As a child a favourite toy was my Spirograph with which I could generate endless pretty curves! Speaking of my favourite toy, there is a wonderful electronic version available.
The Nrich problem ‘Making Maths: Planet Paths‘ challenges students to draw some planet paths using a Spirograph. In case there is no Spirograph to hand they give instructions for making a simple one.
Spirograph – Desmos
Alternatively try an online version. Try Spirograph on the Desmos Graphing calculator.
This applet from wordsmith.org (requires Java) allows you to have the moving circle either inside or outside the fixed circle. You can alter various parameters and experiment.
From mathplayground.com comes this very clear and easy to use applet (the moving circle is outside the fixed circle).
Spirograph – Autograph Activity by Owen Elton
Owen Elton has written an excellent Spirograph Autograph activity (see Simon’s comment below) and also available on the Autograph player a very impressive 3D Spirograph!
For GeoGebra fans there are various applets available, including this which allows colour changes.
A game of Countdown is great way to start or end a lesson.
You can download an excellent free programs for the Numbers Game from Chris Farmer’s CSF Software site.
For a low tech solution print out the Make a number puzzles with solutions from Brain Food.
For other number puzzles see the Number page on Mathematics – Games.
For a new challenge why not try Coundown with Fractions from Nrich? See also the Nrich Countdown collection.
Regular readers will know I am a huge fan of the wonderful Desmos graphing calculator.
Take a look at the newly designed home page for some brilliant examples.
Click on any of the graphs to explore further and have a look at the equations used.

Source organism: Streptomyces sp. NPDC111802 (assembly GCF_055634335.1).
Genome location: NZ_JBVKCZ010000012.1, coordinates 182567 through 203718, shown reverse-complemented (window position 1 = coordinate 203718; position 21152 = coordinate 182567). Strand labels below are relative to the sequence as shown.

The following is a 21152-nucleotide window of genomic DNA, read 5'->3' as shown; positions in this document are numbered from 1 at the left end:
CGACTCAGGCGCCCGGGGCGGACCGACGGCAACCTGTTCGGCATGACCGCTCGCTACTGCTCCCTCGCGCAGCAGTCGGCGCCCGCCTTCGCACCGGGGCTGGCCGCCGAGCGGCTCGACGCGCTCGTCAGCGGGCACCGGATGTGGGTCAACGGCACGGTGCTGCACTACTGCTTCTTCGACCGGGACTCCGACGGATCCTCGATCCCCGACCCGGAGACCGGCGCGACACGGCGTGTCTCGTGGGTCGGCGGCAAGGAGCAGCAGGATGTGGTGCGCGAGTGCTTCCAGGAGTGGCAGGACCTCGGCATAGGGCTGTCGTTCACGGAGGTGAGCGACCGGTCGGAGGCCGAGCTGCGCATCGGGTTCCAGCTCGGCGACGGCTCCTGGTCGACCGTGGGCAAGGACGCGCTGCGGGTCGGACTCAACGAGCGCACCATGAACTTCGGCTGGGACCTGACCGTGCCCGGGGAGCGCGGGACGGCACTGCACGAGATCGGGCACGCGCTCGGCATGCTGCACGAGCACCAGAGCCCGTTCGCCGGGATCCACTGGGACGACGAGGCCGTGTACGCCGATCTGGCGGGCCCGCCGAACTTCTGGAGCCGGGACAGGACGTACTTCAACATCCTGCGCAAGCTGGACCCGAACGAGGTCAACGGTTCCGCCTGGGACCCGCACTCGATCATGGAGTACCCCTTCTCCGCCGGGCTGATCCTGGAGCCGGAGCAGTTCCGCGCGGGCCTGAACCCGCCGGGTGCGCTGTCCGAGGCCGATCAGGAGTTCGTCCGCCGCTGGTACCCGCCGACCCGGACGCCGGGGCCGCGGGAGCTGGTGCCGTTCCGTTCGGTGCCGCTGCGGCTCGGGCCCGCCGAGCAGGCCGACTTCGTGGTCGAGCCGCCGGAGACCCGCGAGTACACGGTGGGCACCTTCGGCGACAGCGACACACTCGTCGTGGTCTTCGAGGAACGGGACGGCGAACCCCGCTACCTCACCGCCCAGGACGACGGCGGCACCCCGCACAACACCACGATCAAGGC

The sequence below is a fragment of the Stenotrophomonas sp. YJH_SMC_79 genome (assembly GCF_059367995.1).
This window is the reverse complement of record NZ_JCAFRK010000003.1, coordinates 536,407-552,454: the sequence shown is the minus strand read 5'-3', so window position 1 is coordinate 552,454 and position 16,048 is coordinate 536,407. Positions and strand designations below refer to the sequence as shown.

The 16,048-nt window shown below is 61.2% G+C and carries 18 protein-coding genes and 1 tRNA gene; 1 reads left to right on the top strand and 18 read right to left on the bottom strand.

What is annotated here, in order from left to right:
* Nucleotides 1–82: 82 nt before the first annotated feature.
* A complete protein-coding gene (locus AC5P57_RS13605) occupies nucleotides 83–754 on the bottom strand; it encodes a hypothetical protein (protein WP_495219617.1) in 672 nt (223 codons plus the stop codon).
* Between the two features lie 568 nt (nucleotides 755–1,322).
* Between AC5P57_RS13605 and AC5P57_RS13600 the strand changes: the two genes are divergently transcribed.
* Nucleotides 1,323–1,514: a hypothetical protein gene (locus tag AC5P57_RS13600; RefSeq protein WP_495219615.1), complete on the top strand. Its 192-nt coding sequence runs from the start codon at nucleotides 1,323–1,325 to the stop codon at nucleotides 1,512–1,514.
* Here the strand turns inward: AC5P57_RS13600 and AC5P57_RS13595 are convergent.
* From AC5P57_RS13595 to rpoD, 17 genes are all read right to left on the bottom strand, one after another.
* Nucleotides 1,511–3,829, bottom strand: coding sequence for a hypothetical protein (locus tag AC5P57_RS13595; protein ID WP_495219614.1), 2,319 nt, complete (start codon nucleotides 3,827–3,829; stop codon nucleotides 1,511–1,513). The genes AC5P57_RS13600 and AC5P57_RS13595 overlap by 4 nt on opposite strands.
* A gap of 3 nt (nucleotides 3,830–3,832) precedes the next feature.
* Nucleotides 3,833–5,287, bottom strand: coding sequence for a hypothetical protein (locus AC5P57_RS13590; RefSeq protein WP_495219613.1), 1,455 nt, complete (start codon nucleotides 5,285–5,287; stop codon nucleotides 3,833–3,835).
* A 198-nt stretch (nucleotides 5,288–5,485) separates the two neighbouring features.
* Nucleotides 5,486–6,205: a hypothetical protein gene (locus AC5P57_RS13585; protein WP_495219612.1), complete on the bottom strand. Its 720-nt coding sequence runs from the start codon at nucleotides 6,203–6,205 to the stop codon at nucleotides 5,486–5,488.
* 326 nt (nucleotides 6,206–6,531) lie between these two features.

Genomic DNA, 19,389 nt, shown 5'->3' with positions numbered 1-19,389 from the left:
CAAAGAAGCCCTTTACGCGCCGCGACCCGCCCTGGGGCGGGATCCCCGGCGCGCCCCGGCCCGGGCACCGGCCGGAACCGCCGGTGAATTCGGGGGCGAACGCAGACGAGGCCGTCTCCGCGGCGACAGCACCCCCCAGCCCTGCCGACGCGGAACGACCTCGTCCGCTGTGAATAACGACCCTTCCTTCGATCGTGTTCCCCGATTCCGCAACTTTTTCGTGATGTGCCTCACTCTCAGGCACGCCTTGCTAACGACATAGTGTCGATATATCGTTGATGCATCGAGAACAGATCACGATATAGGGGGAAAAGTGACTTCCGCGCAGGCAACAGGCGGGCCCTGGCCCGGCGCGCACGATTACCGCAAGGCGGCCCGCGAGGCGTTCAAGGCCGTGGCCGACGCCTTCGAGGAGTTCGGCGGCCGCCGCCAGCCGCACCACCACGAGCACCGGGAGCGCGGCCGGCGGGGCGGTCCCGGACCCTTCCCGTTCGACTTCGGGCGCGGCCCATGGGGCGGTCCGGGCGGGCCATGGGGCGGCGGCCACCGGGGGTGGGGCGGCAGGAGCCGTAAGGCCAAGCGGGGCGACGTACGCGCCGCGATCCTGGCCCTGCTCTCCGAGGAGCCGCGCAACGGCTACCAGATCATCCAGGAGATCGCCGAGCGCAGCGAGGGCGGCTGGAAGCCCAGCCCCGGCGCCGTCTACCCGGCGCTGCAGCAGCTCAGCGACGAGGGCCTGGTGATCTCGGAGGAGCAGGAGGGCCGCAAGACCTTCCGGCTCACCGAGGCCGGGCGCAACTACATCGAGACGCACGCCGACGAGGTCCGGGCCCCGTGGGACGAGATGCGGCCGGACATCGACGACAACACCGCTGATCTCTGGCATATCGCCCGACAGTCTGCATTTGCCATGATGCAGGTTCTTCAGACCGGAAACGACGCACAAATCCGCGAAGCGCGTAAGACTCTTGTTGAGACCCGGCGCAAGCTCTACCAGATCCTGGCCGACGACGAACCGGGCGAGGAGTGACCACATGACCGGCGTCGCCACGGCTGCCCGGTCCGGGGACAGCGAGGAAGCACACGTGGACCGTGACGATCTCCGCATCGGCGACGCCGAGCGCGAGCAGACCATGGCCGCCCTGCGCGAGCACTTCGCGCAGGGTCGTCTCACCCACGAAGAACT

I have found this instructive for learning more about the syntax one can use.
For example one can plot individual points: (click the image for the Desmos page)
…or restrict the range:
I thought I would create a slideshow for my students showing the different types of graph which they should be familiar with at GCSE (taken at age 15-16 in the UK).
Each slide links to a Desmos page where they can use the sliders to explore families of curves.
This has also been uploaded to Mathematics for Students.
Happy Easter 2017! (Click the link and WolframAlpha will tell you more than you wanted to know about Easter Sunday!)
Since it’s a holiday we should be relaxing! A conversation on Twitter (click the link for an updated post on Twitter) this morning reminded me of the excellent Set Game – a daily puzzle which is provided by the new York Times for age 6 – adult.
For many more puzzles and games see one of the companion blogs to this on Strategy Games and Puzzles.
Wishing you all a very Happy Easter.
All photographs by David Young, taken in the attic space of the Casa Milà Barcelona a building designed by Antoni Gaudí, constructed between 1906 and 1910.
Graph of cosh x image from the wonderful Desmos graphing calculator.
For more mathematical holiday pictures and an excellent free program to download see Imaginary Exhibition.